The first half of Netflix original BoJack Horseman’s sixth season premiered on Friday. It was quite a doozy. If you’ve ever seen an episode of this show, you’d know it’s not always all fun and games. But considering this is a cartoon about a washed-up horse actor living among humans and other animals, some newcomers may assume otherwise.
The season opens with BoJack reliving the death of his friend Sarah Lynn, which leads to him checking into rehab, where we left off last season. On the whole, this season captures his life in and after rehab, also catching us up on the stories with our other favorite characters.
This season is the show’s most emotionally compelling yet, as we get insight into the source of BoJack’s addiction and the series of events that have made him who he is now. Through each flashback in the first episode, what appears to be BoJack’s first drink comes at a younger and younger age.
But we can’t forget his friends, as this first part of the season highlights individual characters’ stories. Normally, the gang’s all together in California. But with BoJack away, everyone’s doing their own things. Princess Carolyn is coming into her role as a working mother, Diane is traveling the country as a reporter and falling in love with her cameraman, Mr. Peanutbutter is trying to work on his current relationship and Todd is balancing his classic shenanigans while attempting to become more responsible.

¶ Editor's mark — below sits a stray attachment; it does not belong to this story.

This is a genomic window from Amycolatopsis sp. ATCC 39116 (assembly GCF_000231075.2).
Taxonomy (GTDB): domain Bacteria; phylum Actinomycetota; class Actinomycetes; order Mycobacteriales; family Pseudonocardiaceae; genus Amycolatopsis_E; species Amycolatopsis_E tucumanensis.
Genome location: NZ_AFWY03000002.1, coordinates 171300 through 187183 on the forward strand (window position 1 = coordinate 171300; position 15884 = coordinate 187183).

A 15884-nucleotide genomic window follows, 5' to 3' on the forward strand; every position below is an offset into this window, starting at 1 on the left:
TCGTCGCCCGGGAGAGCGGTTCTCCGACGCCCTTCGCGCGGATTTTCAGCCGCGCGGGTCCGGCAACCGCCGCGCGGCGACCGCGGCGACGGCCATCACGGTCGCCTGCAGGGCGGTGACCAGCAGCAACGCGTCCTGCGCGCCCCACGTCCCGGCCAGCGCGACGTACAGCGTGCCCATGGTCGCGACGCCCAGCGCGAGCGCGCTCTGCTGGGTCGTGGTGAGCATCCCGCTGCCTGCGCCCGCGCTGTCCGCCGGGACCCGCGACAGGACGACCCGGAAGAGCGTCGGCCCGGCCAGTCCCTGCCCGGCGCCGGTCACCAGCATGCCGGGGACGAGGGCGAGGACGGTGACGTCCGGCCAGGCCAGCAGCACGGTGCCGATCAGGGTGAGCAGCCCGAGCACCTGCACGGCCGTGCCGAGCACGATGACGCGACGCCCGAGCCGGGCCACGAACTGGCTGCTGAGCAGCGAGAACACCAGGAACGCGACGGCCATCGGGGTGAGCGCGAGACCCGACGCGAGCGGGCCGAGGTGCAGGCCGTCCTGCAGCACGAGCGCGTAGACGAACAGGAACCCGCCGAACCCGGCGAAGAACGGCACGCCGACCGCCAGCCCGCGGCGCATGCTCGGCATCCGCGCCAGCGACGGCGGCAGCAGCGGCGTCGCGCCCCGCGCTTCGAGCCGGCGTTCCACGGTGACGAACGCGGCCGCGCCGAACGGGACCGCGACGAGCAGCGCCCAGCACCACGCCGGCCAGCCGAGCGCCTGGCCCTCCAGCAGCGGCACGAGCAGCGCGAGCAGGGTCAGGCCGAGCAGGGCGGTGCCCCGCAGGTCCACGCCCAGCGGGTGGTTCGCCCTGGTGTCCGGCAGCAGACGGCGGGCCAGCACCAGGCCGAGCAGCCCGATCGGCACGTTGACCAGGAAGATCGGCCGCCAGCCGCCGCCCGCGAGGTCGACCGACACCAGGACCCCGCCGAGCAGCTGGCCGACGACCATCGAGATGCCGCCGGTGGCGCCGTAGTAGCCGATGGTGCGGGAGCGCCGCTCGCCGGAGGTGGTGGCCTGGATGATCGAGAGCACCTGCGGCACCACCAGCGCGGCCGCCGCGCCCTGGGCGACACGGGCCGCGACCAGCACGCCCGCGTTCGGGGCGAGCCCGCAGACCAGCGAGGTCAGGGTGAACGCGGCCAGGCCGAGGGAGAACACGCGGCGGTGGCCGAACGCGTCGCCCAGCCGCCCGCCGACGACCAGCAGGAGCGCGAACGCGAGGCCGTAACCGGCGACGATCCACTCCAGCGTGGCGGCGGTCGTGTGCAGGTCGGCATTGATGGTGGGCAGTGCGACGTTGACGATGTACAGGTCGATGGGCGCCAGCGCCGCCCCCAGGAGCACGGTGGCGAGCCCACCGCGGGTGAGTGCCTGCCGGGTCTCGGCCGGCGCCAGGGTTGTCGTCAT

Each of these individual story episodes left me feeling a little empty, but in a way I knew was intentional. Without BoJack constantly keeping them busy with his drunken antics, they could move on with their lives and focus on themselves.
However, by episode four, BoJack is almost ready to leave the facility and everyone comes together for a party for Mr. Peanutbutter’s wedding. From here, the episodes are more centered on the characters interacting with each other and BoJack making amends post-rehab.
It was the perfect tease for the second half of the season, which premieres Jan. 31, 2020.
BoJack’s growth throughout the season is apparent. Throughout his journey, his physical appearance changes ever so slightly. When he visits Diane in Chicago, he takes her scarf. When he stops home in California, an old hairdresser cuts and greys his hair. In Washington, D.C., he gets a new shirt and coat. By the end of the episode, his outer appearance is completely altered. He looks older, wiser — more calm, and less focused on being drunk.
The mysterious eighth episode, aptly titled “A Quick One, While He’s Away” leaves BoJack out entirely. It left me wondering whether all things can be forgiven and if BoJack will ever be able to live the life he wants now that he’s sober.